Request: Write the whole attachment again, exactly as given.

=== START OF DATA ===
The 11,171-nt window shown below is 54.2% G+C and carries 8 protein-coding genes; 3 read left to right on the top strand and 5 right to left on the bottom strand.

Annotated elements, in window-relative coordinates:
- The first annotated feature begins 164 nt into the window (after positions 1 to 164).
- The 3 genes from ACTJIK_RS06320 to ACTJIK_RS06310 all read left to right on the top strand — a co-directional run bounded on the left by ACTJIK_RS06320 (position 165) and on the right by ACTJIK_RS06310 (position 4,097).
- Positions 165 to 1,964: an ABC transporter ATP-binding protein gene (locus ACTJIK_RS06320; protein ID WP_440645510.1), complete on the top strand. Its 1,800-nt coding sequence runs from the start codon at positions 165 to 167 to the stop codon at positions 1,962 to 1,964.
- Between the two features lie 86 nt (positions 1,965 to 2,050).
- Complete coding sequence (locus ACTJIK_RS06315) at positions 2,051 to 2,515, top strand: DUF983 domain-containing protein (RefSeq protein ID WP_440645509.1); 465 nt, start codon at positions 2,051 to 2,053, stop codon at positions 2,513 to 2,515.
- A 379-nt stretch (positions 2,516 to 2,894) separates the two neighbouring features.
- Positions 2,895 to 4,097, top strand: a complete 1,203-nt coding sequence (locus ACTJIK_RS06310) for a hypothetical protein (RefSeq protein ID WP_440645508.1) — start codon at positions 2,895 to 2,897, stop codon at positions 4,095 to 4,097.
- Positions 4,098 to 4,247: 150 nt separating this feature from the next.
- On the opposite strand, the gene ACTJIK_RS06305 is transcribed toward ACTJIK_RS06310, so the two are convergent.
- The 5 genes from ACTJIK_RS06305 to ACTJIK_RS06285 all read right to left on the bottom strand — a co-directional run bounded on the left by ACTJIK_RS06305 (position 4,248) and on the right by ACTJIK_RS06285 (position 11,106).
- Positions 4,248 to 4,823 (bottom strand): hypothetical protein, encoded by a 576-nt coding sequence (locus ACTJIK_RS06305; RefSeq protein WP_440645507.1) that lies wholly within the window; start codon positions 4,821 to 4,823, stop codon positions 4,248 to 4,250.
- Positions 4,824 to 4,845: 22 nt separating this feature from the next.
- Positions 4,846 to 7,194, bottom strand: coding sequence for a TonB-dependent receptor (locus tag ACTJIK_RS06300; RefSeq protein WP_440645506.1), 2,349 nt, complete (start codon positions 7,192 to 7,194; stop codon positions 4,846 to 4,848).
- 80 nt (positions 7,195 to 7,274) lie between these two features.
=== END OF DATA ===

The 11,171-nt window shown below is 54.2% G+C and carries 8 protein-coding genes; 3 read left to right on the top strand and 5 right to left on the bottom strand.

Annotated elements, in window-relative coordinates:
- The first annotated feature begins 164 nt into the window (after positions 1 to 164).
- The 3 genes from ACTJIK_RS06320 to ACTJIK_RS06310 all read left to right on the top strand — a co-directional run bounded on the left by ACTJIK_RS06320 (position 165) and on the right by ACTJIK_RS06310 (position 4,097).
- Positions 165 to 1,964: an ABC transporter ATP-binding protein gene (locus ACTJIK_RS06320; protein ID WP_440645510.1), complete on the top strand. Its 1,800-nt coding sequence runs from the start codon at positions 165 to 167 to the stop codon at positions 1,962 to 1,964.
- Between the two features lie 86 nt (positions 1,965 to 2,050).
- Complete coding sequence (locus ACTJIK_RS06315) at positions 2,051 to 2,515, top strand: DUF983 domain-containing protein (RefSeq protein ID WP_440645509.1); 465 nt, start codon at positions 2,051 to 2,053, stop codon at positions 2,513 to 2,515.
- A 379-nt stretch (positions 2,516 to 2,894) separates the two neighbouring features.
- Positions 2,895 to 4,097, top strand: a complete 1,203-nt coding sequence (locus ACTJIK_RS06310) for a hypothetical protein (RefSeq protein ID WP_440645508.1) — start codon at positions 2,895 to 2,897, stop codon at positions 4,095 to 4,097.
- Positions 4,098 to 4,247: 150 nt separating this feature from the next.
- On the opposite strand, the gene ACTJIK_RS06305 is transcribed toward ACTJIK_RS06310, so the two are convergent.
- The 5 genes from ACTJIK_RS06305 to ACTJIK_RS06285 all read right to left on the bottom strand — a co-directional run bounded on the left by ACTJIK_RS06305 (position 4,248) and on the right by ACTJIK_RS06285 (position 11,106).
- Positions 4,248 to 4,823 (bottom strand): hypothetical protein, encoded by a 576-nt coding sequence (locus ACTJIK_RS06305; RefSeq protein WP_440645507.1) that lies wholly within the window; start codon positions 4,821 to 4,823, stop codon positions 4,248 to 4,250.
- Positions 4,824 to 4,845: 22 nt separating this feature from the next.
- Positions 4,846 to 7,194, bottom strand: coding sequence for a TonB-dependent receptor (locus tag ACTJIK_RS06300; RefSeq protein WP_440645506.1), 2,349 nt, complete (start codon positions 7,192 to 7,194; stop codon positions 4,846 to 4,848).
- 80 nt (positions 7,195 to 7,274) lie between these two features.